a. Poster presentation during 25ESD on landslide mapping. Visitors were told about the poster and ongoing work of Sajag-Nepal's landslide mapping
b. Landslide demonstrator for the general public and officials visiting ESD site this year in Kamal Pokhari, Kathmandu
Year(s) Of Engagement Activity 2022
 
Description Participation in Regional Humanitarian Partnership Week, December 2022 
Form Of Engagement Activity A formal working group, expert panel or dialogue
Part Of Official Scheme? No
Geographic Reach International
Primary Audience Professional Practitioners
Results and Impact Members of the project team led a session by invitation at the Regional Humanitarian Partnership Week meeting in Bangkok in December 2022. This event brought together more than 300 people involved in humanitarian and disaster risk reduction, including practitioners, members of civil society organisations, UN and government representatives, and academics. The team presented on the partnership at the heart of the Sajag-Nepal project and suggested ways in which the partnership model might be utilised in other settings. There was a great deal of interest from participants from other countries affected by earthquake- and monsoon-related hazards, and the team were invited to return in 2023.
Year(s) Of Engagement Activity 2022
 
Description Presentation to Kavre District Disaster Management Committee consultation meeting, August 2022 
Form Of Engagement Activity A formal working group, expert panel or dialogue
Part Of Official Scheme? No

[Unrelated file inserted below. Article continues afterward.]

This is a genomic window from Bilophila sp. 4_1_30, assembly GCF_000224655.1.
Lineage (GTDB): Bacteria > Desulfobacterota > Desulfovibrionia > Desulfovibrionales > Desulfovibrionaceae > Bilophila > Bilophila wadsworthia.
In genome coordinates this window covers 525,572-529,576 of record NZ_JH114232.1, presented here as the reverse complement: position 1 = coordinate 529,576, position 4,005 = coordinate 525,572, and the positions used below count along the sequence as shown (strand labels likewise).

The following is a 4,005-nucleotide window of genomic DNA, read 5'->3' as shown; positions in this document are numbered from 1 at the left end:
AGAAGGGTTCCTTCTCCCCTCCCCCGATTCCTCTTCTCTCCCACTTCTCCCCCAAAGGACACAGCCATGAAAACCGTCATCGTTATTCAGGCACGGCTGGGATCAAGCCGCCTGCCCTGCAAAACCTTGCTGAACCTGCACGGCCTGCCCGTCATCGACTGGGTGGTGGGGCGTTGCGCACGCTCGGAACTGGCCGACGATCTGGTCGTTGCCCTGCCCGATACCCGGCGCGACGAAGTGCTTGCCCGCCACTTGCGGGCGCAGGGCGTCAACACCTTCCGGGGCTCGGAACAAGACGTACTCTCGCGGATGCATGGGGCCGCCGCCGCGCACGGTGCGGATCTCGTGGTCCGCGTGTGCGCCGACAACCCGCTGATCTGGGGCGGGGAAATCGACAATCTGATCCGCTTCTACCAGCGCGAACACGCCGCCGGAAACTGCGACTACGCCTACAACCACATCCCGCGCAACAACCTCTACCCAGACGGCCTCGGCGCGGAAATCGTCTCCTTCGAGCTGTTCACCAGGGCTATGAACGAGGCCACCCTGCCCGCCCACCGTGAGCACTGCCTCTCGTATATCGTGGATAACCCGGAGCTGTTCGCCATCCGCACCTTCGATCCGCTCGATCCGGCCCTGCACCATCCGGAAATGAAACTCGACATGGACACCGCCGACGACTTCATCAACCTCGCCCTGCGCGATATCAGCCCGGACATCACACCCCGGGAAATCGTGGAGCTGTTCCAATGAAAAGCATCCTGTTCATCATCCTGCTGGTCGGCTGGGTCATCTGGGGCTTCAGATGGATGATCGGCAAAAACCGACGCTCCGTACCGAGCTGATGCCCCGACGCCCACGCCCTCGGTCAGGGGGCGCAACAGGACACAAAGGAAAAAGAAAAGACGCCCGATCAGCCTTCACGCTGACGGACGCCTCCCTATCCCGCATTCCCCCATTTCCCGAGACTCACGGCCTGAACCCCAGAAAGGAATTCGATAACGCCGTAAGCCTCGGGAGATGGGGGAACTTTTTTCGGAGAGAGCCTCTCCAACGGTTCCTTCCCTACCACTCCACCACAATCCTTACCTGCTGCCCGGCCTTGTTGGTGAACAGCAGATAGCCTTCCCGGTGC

Geographic Reach Local
Primary Audience Policymakers/politicians
Results and Impact Presentation to DDRMC Consultation Meeting, Kavre District (August 14, 2022). Team members presented about Sajag-Nepal's work as invited by District Disaster Risk Management Committee (DDRMC) on their periodic 'Consultation Meeting'. The District Administration Office verbally called on the team to present the works carrying on in Kavre District, and were especially interested on the mapping activities, as well as the monitoring of landslides in Temal municipality. The consultation meeting was attended by different stakeholders working within district in the field of disaster risk management, including health, education, disaster risk reduction. Participants were gaunpalika/nagarpalika chairs/mayors, officials, representatives from different sectors including media representatives.
Year(s) Of Engagement Activity 2022
 
Description Presentation to the Nepal Geological Society 
Form Of Engagement Activity A talk or presentation
Part Of Official Scheme? No
Geographic Reach International
Primary Audience Professional Practitioners
Results and Impact Sajag-Nepal staff gave an online presentation on the project to the Nepal Geological Society as part of their monthly webinar series. More information is available on the NGS website (http://ngs.org.np/ngs-webinar-series-2021/)
Year(s) Of Engagement Activity 2021
URL http://ngs.org.np/ngs-webinar-series-2021/
 
Description Regional Humanitarian Partnership Week, spring 2022 
Form Of Engagement Activity A formal working group, expert panel or dialogue
Part Of Official Scheme? No
Geographic Reach International
Primary Audience Professional Practitioners
Results and Impact Sajag-Nepal team members spoke as part of the Regional Humanitarian Partnership Week, which brings together representatives of government, NGOs, academia, and civil society organisations involved in diaster risk reduction across south and east Asia. The project formed a key example of collaborations and partnerships that can yield new information on our understanding of risk and provide new scientific evidence to underpin planning.
Year(s) Of Engagement Activity 2022